Free at last

An end of year acknowledgement of work well done takes us to a place in a different area and offers up a surprising experience. The contrasts we consistently encounter call up a long held dream.

The end of the year brings with it many opportunities to celebrate, time to acknowledge a year of effort and success (hopefully) as well as recognise those that put in the work. For the group of young adults who formed the first cohort of peer coaches that we trained earlier this year, it was an opportunity to meet again as a group, reflect on the year and get insights into what to keep, change and adjust for next year’s peer coaching efforts.

The venue was chosen for its close proximity to where the young people lived in Alexandra. Kim, the one half of Sizanani, the organisation that contracted us to do the coach training, found, organised and booked the restaurant: Riverpark Cafe.

We set off from our treed and tarred streets of Linden following the online map’s directions east. When the road suddenly lost half of its tar exposing enormous gaping sections of hard ground with tyre ripping edges we knew we were close to our destination. As we manoeuvred our way around these car traps, garbage skittered across the road from informal dumping areas in between informal tin shanties squeezed into and on top of any available space between more formal dwellings built of brick and mortar.

These ramshackle structures that lean precariously against each other, look like those in many impoverished areas around the world. It is almost impossible to believe that people live in these thrown-together spaces when up the hill reclines the “richest square mile in Africa”. But they do. People live there. Families live there.


Sides and dumpling delicious

Up a hill, around a corner, and suddenly we were there. Welcomed by car jammed pavements and a dainty green Riverpark Café sign hanging at the front steps of the verandah, already occupied by couples and fours. We entered and sat at the booked table with others that had arrived on time.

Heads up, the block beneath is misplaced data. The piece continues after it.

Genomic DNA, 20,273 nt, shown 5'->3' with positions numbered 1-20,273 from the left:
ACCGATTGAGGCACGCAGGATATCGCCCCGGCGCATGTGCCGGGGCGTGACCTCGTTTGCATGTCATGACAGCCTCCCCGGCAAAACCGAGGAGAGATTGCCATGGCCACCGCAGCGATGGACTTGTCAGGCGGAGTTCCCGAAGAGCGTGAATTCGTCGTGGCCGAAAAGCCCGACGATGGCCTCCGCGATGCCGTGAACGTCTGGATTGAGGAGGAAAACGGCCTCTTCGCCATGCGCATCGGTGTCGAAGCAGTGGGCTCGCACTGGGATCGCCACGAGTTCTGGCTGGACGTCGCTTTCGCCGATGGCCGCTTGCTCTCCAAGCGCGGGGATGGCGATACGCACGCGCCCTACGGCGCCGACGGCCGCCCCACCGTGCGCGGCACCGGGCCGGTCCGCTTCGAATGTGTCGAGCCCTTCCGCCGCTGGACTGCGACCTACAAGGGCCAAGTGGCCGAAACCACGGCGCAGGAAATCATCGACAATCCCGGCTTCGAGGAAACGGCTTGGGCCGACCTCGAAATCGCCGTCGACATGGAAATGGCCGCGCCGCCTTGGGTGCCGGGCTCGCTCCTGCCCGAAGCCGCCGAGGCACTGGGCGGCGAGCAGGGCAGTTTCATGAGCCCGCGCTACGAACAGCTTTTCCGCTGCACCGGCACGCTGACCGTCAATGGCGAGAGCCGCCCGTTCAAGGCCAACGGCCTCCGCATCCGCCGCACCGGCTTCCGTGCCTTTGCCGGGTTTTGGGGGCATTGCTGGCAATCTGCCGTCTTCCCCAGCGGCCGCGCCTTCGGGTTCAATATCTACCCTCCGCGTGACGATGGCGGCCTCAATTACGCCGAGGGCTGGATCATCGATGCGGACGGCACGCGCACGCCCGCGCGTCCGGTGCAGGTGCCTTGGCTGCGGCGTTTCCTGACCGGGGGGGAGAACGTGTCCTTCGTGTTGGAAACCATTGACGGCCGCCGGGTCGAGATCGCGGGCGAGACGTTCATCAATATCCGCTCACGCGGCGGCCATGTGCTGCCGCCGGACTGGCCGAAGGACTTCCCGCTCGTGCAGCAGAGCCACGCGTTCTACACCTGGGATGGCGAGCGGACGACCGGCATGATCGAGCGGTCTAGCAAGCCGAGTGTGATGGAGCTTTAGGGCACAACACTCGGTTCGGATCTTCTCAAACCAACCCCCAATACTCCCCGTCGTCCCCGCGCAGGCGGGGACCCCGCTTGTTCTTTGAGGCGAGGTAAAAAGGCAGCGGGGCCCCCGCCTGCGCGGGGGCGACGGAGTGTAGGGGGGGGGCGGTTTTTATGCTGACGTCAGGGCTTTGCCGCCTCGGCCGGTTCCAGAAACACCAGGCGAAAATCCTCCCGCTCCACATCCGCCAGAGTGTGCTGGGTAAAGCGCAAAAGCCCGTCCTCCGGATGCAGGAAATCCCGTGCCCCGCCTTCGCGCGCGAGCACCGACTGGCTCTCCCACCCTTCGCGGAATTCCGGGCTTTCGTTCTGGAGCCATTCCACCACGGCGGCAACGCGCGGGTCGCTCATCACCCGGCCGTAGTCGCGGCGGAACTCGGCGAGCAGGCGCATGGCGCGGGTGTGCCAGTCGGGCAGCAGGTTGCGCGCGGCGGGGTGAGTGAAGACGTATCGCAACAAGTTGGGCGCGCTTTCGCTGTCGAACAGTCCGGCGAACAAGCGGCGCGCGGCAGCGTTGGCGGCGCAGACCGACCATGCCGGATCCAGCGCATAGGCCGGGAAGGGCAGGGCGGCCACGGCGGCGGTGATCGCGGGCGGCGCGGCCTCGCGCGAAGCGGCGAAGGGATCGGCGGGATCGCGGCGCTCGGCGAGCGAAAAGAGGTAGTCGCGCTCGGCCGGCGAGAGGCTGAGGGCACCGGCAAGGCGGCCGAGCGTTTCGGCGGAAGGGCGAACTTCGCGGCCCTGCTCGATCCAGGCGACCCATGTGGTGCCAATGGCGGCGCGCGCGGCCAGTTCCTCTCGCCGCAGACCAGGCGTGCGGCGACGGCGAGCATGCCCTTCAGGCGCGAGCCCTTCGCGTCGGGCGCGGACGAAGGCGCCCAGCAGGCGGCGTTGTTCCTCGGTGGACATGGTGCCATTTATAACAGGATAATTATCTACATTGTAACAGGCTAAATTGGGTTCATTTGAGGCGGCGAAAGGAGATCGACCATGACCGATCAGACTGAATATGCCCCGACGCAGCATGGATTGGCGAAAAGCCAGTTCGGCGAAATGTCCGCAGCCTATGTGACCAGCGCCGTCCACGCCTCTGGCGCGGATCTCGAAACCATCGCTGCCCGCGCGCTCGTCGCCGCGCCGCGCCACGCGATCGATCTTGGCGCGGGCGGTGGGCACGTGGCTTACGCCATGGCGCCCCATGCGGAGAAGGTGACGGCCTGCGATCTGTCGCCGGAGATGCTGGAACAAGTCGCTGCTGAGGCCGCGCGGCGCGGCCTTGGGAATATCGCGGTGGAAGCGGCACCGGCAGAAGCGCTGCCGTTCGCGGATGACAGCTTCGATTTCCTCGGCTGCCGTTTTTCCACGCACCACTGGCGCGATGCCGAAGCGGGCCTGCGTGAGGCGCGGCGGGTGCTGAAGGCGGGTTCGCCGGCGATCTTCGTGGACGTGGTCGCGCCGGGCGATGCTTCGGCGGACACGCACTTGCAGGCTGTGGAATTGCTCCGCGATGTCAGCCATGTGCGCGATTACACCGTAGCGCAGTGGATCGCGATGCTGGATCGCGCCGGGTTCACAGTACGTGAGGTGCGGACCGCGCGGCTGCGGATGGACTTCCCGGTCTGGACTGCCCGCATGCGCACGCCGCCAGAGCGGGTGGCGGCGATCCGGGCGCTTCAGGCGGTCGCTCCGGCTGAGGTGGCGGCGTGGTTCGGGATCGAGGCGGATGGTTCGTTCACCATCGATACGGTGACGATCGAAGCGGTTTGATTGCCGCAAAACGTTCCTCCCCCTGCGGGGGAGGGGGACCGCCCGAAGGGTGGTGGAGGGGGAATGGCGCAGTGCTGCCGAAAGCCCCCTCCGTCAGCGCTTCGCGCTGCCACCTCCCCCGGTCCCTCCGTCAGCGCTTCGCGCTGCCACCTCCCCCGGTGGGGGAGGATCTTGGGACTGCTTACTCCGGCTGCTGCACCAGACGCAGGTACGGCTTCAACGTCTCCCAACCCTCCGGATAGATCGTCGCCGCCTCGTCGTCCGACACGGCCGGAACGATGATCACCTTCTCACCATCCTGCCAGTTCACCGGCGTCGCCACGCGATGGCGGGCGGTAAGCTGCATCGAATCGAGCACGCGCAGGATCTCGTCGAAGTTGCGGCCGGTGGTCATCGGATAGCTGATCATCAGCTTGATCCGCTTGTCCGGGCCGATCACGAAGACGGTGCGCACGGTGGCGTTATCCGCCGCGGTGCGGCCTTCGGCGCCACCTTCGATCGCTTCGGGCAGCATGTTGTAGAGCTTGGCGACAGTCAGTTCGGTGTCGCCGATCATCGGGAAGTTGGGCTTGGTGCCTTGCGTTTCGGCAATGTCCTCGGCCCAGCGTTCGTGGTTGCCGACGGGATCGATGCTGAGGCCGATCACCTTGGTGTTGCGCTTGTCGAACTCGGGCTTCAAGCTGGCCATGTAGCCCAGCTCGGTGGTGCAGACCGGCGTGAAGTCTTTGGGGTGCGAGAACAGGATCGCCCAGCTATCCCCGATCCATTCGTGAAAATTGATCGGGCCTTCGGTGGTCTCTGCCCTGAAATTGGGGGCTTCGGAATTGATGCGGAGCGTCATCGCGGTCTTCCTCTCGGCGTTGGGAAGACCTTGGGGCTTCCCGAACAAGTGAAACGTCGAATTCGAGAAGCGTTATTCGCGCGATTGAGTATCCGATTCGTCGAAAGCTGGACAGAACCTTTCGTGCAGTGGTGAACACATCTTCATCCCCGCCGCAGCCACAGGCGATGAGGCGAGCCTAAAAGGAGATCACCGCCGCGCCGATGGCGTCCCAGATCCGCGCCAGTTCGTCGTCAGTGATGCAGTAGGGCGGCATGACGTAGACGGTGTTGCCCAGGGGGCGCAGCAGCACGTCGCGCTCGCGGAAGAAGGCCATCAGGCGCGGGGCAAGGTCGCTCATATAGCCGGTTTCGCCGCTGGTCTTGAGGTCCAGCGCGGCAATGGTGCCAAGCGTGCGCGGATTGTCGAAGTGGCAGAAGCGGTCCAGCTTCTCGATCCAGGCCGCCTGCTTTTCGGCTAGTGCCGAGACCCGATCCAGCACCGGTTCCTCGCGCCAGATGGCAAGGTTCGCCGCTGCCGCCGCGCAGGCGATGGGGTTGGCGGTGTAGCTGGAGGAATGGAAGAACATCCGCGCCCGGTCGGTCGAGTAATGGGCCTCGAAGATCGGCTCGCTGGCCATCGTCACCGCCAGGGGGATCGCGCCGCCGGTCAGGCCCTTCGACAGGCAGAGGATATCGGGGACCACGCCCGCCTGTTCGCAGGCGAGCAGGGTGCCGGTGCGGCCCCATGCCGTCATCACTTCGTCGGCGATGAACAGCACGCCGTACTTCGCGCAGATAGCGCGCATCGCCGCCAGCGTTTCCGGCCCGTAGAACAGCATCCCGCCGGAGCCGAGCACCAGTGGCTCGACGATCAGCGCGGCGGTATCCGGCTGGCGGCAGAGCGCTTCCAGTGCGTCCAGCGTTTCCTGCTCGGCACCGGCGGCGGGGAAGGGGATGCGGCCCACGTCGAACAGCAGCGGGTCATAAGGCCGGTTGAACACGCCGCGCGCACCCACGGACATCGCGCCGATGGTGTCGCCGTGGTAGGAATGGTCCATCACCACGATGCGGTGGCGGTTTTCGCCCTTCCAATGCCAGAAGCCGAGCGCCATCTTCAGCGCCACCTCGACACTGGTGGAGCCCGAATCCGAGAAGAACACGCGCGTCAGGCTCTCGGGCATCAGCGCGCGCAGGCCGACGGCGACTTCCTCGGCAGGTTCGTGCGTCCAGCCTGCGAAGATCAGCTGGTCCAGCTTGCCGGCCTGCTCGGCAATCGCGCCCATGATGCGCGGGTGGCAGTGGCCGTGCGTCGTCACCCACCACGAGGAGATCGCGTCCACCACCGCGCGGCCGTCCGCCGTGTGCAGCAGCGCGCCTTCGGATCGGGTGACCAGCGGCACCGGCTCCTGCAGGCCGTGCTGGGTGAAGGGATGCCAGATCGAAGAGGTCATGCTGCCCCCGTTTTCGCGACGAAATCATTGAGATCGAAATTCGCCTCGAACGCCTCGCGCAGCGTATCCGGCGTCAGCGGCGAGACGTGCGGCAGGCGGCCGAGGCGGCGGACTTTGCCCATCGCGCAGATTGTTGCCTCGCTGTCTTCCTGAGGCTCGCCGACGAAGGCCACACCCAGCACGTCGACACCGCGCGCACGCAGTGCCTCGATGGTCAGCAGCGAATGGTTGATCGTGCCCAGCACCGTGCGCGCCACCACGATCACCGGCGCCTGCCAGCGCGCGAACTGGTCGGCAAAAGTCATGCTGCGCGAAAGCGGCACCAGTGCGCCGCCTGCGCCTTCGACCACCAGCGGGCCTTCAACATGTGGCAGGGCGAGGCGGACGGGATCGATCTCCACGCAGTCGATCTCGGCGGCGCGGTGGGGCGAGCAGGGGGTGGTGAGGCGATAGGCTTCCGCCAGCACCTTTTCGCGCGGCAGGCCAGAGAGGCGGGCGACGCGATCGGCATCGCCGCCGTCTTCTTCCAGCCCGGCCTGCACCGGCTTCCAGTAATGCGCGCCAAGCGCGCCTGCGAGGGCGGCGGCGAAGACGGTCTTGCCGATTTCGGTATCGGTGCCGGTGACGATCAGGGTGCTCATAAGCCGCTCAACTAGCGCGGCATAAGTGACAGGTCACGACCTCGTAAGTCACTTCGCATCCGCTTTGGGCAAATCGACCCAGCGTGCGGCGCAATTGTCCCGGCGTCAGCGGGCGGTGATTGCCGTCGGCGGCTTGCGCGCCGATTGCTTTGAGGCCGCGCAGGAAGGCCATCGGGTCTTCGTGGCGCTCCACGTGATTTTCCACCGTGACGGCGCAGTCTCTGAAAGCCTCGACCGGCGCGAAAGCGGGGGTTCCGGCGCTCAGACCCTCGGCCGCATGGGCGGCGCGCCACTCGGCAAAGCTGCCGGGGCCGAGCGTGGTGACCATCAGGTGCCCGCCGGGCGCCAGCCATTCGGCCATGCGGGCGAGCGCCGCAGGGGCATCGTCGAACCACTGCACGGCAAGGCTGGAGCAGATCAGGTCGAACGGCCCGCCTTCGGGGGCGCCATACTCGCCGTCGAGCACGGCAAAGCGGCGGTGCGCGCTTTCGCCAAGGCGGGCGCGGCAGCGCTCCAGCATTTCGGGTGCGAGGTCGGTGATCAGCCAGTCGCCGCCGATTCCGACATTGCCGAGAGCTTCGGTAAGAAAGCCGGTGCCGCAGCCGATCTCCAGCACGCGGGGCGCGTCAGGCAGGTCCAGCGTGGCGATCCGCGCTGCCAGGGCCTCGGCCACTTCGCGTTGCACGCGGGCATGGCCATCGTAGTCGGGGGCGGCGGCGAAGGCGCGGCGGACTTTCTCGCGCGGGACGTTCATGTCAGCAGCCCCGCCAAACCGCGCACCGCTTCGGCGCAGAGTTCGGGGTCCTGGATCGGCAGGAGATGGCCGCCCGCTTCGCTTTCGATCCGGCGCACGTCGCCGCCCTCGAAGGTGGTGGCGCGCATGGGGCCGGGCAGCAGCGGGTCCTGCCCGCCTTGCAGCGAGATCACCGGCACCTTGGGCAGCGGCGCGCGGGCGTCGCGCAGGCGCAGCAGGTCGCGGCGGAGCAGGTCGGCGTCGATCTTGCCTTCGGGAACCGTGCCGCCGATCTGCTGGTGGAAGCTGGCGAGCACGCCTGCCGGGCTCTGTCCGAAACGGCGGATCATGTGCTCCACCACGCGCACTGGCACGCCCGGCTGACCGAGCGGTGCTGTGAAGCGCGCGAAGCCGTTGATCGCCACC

It was migraine hot outside, inside was cooled by an oversized fan. The menu, hand written on a blackboard, consisted of lamb curry, lamb chops, chicken, beef stew, oxtail, and steak with a choice of rice or dumplings. We are vegetarian. We had been forewarned so we ordered some cold drinks and settled back while the others chose their meal.

The food arrived plated in large shallow white bowls, accompanied by soft creamy butternut and what is known as chakalaka, a mix of onions, tomatoes, peppers, carrots, beans and spices, served cold.

Fat juicy steamed bread dumplings called dombolo, came on their own plate to be finger broken and used to dip in the gravy or smeared with butternut and layered with chakalaka. It looked and smelled very tasty, even for us non-meat eaters. Matthew, mouth watering, ordered a plate of the vegetable sides with dumplings. It was delicious. Deeelicious!


Celebrating the first fantastic cohort of peer coaches, proudly showcasing their certificates, a testament to their dedication to providing peerless support and stellar service.

Honest food and friendly service

Once lunch was over, reflections, feedback and acknowledgements done, Matthew went to introduce himself to Joyce, the owner.

“We loved your veggies and dumplings,” he told her, “We’d be back for them any day.”

Joyce was warm and convivial, happy that we had managed to eat something.

“Yes, please do come again,” she responded, smiling broadly and then she walked us to our car, past a bright yellow Porsche blocking the entrance to our very ordinary SUV teetering on a rocky pavement around the corner.

When last did a restaurant owner walk you to your car?